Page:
Macedonia Dispute is Not About a NameΑπρ 4th, 2008 | Τάκης Μίχας| Κατηγορία: Τάκης Μίχας | Email This Post | Print This Post |
Even if the two countries agree on a compromise title for the former Yugoslav republic, their disputes will not be solved.
There is little doubt that a large part of the Greek population, especially in northern Greece, feels sincerely threatened by what it perceives as “irredentism” on the part of the Skopje government. Recent actions, such as the decision to rename the airport in Skopje after Alexander the Great, or the circulation in public of maps of “Greater Macedonia”, confirm the fears of many Greeks that the “expansionist” ideology of their neighbour poses a threat to Greece’s territorial integrity.
While some foreign observers concede that Greek fears are well founded, the majority sees them as ludicrous. Yet, one question is rarely posed: Even if one accepts that Greek fears are justified, how will changing the country’s name remove the grounds upon which those fears are based?
If that is the case, Greece’s policy over the last 20 years, focusing on forcing Skopje to change the country’s constitutional name, makes little sense.
Let us assume the government in Skopje succumbs to international pressure and accepts the name “Upper Macedonia”. The Greek government, so the story goes, will then welcome “Upper Macedonia” into NATO with open arms. The question, however, is why? Why should the adoption of a composite name like “Upper Macedonia” make Greeks feel less threatened by their neighbour’s so-called “irredentism”? Irrespective of which name is adopted, the respective historical discourses on which the two countries base their national identities will not only continue to diverge but will also continue to come into conflict with one another. And it is those discourses – not the name itself – that lie at the heart of the dispute.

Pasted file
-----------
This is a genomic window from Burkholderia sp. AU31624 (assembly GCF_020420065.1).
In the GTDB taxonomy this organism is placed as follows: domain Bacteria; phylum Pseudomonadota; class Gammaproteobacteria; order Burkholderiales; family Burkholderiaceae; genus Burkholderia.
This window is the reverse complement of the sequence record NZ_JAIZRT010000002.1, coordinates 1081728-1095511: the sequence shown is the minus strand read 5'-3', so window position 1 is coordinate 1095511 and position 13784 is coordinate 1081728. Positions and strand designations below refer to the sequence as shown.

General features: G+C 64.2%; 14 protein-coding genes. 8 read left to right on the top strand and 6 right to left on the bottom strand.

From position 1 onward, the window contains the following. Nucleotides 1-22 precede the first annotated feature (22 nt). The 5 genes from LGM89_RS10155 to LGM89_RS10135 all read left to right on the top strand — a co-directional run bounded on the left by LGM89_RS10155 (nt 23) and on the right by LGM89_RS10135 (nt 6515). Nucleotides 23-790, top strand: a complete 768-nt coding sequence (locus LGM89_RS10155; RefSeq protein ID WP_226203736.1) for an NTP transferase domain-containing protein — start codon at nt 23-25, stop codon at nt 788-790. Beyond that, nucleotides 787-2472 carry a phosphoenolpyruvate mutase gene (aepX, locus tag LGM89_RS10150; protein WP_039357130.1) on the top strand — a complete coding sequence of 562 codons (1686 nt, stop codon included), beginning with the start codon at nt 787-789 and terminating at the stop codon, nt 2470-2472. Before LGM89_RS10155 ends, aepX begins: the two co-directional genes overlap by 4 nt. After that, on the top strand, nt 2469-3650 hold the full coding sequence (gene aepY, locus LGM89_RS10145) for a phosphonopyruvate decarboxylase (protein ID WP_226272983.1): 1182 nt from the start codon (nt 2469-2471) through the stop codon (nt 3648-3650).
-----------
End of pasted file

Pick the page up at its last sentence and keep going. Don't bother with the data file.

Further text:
Today, Greece claims that the country is “an artificial creation” of the former Yugoslav strongman Josip Broz Tito. Macedonian historians on the other hand see the creation of a republic within Yugoslavia as the outcome of long historical processes. Greece does not recognize the existence of even traces of a “Macedonian” ethnic consciousness among the Slav-speaking population of the region during the 18th and 19th centuries. To the north, the exact opposite view is held. Greece refuses to recognize that the everyday means of communication in its neighbour is a “language”, terming it in all official documents a “spoken idiom” or “dialect”. Finally, Greece denies any “right of return” to the Slav-speaking Macedonians who fled Greece after the Second World War, claiming they were traitors who forfeited their claims to citizenship.
Whether this situation will change if the country adopts the name “Upper Macedonia” is doubtful. The Slav Macedonians who left Greece after the War will not suddenly get a welcome mat in Greece. Nor will Greece recognize that the speech people use in Skopje constitutes a “language” rather than an “idiom” because it is now called the “Upper Macedonian language”. Nor should one expect official Greek historiography to suddenly accept that once upon a time groups of people living in Greece developed a “Macedonian” (or should we say “Upper Macedonian”?) ethnic consciousness.
Put bluntly, all the serious points of contention between the two countries, all the claims and counter-claims, will persist, irrespective as to whether the name of the country changes or not – because the problem between the two countries is not a “name dispute” but a general dispute concerning competing national mythologies, symbols and historical points of reference.
In other words, it is a conflict that concerns all the items over which people in the Balkans have been happily butchering one another in the distant and the not-so-distant past and will probably continue to do so in the future if the opportunity presents itself and if European Union funds dry up. If this is correct, both Athens and Skopje have committed a tremendous blunder by focusing exclusively on the name issue. Had the two countries engaged in serious bilateral or multilateral talks during the past ten years on all issues and points of contention, and not simply on the “name”, perhaps they would not find themselves in their current absurd situation – a situation that only confirms international suspicions that the Balkans are after all – the Balkans!
Takis Michas is a Greek journalist and author of the book “Unholy Alliance: Greece and Milosevic’s Serbia” (Texas A & M University Press 2002). Balkan Insight is BIRN`s online publication.